National Grid’s high wire act over the River Tyne


Engineers scaling two 390ft pylons to raise the height of the power line across the Tyne

23 Jun 2017

Engineers are scaling the dizzying heights of two of the country’s tallest pylons to raise the height of a power line to allow ships carrying wind turbine parts to pass safely underneath.

They are climbing the two 390ft towers which stand either side of the River Tyne to change the position of equipment which carries the weight of the wires which span the river crossing.

The work has been six months in the planning and a number of new tools and techniques have been developed to allow the work to be done quickly and safely and without disrupting electricity supplies. The insulators on the towers are being moved through 90 degrees from a vertical to horizontal position to raise the height of the lowest wires by 4.5 metres. This will give the clearance needed for ships to pass below carrying wind turbine components manufactured at the Smulders Projects yard at Wallsend.

The work will ensure that Sky Jackets, the foundations which support wind turbines and sit on the sea bed, are able to reach their destination at offshore wind farms in the Moray Firth and near Aberdeen Bay. Raising the line will allow it to continue to operate safely and efficiently, delivering electricity to homes and businesses across the North East and beyond and helping maintaining National Grid’s outstanding record for reliably delivering electricity.

Guy Johnson, Overhead Line Manager said: “We’ve been in conversation with Smulders and their predecessor, OGN about their need to move increasingly taller components along the river from the Wallsend yard out to sea. For operational reasons, the Sky Jackets need to be transported in an upright position and we need to make sure there is a safety clearance between the top of the load and the lowest power line over the river.

“The main challenge has been planning the job in a way which allows our engineers to work to alter the kit on the pylon as safely and as freely as possible at this great height as they would on the ground. We’ve developed new techniques and methodology for carrying out the works on these pylons.”

Engineers have had to develop a way of keeping the wires on the lowest cross arms on the pylons under tension to raise the clearance underneath without placing strain on the cross arms or any of the other equipment on the tower. New ropes, winching equipment and rescue kits were also acquired because of the complexities and risks of at such a great height.

Guy added: “We are constantly developing our working practices to further increase safety, reduce costs and delivering value for money for electricity bill payers.

“The work on the River Tyne pylons is definitely a job for someone with a head for heights. Our engineers are used to working on pylons, but these are amongst the tallest in the country after ones spanning the River Thames near London and the River Severn at Bristol.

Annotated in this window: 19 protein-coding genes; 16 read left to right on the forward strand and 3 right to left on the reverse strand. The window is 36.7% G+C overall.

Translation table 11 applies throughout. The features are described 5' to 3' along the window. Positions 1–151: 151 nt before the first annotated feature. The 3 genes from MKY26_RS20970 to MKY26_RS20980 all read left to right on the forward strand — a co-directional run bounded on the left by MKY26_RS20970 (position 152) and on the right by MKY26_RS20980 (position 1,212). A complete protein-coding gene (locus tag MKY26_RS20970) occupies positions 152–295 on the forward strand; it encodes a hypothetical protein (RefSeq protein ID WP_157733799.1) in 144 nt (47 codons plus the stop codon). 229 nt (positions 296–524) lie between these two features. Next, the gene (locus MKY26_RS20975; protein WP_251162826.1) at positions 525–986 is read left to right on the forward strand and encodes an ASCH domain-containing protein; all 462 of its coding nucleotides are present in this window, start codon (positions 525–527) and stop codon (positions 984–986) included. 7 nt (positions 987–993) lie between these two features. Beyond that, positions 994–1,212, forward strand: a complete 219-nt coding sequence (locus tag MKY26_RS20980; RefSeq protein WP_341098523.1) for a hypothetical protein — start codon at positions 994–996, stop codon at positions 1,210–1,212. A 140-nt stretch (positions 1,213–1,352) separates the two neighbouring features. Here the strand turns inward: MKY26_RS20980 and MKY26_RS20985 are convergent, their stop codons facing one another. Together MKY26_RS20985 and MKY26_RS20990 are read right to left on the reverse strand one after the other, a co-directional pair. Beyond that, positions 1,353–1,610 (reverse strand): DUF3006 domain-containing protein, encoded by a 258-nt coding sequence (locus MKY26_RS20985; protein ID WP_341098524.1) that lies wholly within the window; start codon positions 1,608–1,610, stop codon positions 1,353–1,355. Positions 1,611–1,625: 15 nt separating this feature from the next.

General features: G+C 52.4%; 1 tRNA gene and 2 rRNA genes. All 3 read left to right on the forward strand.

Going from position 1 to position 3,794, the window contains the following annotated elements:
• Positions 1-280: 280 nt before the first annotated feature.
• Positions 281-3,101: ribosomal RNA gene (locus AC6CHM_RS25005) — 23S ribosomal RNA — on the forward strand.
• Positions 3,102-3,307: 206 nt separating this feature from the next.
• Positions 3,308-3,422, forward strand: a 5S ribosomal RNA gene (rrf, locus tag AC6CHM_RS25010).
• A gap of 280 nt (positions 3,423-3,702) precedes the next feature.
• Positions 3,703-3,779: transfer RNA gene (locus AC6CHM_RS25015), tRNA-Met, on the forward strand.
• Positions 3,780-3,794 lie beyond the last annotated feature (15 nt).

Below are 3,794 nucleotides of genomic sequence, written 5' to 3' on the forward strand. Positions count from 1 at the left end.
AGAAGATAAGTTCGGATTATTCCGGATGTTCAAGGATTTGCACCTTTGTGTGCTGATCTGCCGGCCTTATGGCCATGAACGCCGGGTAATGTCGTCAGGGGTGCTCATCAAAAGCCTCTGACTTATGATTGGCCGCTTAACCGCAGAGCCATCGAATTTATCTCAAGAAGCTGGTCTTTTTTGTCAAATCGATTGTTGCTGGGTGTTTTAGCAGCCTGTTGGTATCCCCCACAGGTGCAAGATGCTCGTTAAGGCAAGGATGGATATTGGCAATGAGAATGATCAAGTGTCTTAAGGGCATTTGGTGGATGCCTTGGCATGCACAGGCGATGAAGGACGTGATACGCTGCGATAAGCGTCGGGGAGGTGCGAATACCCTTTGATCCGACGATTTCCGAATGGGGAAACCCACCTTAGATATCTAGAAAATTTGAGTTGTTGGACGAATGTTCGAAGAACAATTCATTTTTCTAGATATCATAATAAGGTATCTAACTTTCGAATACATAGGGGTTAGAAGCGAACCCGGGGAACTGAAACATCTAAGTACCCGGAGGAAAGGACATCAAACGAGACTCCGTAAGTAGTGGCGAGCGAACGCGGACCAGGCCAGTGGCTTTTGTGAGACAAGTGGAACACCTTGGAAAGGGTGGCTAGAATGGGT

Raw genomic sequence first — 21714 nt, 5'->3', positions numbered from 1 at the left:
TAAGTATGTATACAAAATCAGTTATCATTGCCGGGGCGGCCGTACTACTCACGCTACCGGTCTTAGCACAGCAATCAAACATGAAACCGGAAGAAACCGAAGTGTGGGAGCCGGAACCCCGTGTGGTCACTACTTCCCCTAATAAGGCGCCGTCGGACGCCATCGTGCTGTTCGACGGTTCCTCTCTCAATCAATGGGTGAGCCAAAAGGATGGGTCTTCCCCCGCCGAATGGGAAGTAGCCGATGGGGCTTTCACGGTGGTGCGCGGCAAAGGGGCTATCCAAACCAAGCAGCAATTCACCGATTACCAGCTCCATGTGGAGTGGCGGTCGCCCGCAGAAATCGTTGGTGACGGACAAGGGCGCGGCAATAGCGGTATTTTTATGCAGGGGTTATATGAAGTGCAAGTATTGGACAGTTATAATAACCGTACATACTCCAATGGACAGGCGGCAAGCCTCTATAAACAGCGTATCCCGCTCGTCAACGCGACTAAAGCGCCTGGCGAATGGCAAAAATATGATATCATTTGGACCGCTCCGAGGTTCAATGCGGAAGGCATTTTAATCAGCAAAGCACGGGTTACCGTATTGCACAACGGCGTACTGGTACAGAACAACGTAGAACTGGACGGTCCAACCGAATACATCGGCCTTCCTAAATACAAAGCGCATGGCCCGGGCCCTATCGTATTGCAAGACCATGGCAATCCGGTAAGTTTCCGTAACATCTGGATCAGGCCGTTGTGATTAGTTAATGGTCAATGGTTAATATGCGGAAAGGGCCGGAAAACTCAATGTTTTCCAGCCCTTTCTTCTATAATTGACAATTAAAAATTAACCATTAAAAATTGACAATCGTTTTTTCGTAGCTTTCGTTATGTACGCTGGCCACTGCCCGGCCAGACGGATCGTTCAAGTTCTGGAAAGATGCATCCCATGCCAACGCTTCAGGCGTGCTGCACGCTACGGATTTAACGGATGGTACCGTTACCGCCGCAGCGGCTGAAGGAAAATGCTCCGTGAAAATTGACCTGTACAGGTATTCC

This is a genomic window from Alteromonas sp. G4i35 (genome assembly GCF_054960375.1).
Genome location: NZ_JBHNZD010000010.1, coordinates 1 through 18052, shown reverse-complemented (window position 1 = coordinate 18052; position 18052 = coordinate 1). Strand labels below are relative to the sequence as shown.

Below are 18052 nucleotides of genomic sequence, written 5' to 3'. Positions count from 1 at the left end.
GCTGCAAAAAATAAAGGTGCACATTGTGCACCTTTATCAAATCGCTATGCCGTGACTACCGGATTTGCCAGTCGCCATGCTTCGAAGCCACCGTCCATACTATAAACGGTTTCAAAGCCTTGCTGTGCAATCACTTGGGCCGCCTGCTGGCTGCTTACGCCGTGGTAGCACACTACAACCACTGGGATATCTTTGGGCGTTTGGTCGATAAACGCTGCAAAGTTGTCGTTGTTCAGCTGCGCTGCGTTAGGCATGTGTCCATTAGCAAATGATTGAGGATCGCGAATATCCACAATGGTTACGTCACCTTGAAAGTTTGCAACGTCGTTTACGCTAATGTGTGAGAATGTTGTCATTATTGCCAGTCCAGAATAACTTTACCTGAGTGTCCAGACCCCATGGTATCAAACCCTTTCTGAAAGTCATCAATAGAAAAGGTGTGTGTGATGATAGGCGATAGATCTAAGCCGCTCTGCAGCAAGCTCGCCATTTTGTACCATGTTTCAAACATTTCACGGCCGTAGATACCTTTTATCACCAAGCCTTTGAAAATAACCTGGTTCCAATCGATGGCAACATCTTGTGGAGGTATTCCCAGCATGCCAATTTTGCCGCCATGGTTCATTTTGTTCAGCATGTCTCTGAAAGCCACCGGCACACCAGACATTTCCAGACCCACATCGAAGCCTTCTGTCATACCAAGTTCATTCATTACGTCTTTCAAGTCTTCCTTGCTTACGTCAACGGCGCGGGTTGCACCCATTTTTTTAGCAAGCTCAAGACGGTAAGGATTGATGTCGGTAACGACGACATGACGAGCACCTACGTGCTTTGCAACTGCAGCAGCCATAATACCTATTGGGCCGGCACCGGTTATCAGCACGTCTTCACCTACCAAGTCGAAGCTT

“Our development and delivery of this project has been focussed not only on safety but also on keeping costs down, as these are passed on to bill payers. We’ve managed this through the way we have designed the project as well as through managing construction work efficiently.”

The project is due to be completed by 30 June and the first vessel carrying parts for the Beatrice Offshore Windfarm in the Moray Firth will pass below in August 2017.

Contact for media information only

Press officer - Infrastructure Projects
Jeanette Unsworth
jeanette.unsworth@nationalgrid.com
+44 (0)7785 290230

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Notes for editors


Notes to Editors:

National Grid is one of the largest investor-owned energy companies in the world and was named Responsible Business of the Year 2014 by Business in the Community. This accolade acknowledges all of our efforts in getting involve with the things that really matter to us and to society. We own and manage the grids that connect people to the energy they need, from whatever the source.  In Britain and the north-eastern states of the US we run systems that deliver gas and electricity to millions of people, businesses and communities.

In Britain, we run the gas and electricity systems that our society is built on, delivering gas and electricity across the country.  In the North Eastern US, we connect more than seven million gas and electric customers to vital energy sources, essential for our modern lifestyles.

National Grid in the UK:

  • We own the high-voltage electricity transmission network in England and Wales, operating it across Great Britain
  • We own and operate the high pressure gas transmission system in Britain
  • We also own a number of related businesses including LNG importation, land remediation and metering
  • Our portfolio of other businesses is mainly concerned with infrastructure provision and related services where we can exploit our core skills and assets to create value. These businesses operate in areas such as Metering, Grain LNG Import, Interconnectors and Property. National Grid Carbon Ltd is a wholly owned subsidiary of National Grid. It undertakes Carbon Capture Storage related activities on behalf of National Grid.

Find out more about the energy challenge and how National Grid is helping find solutions to some of the challenges we face at www.nationalgridconnecting.com

National Grid undertakes no obligation to update any of the information contained in this release, which speaks only as at the date of this release, unless required by law or regulation.

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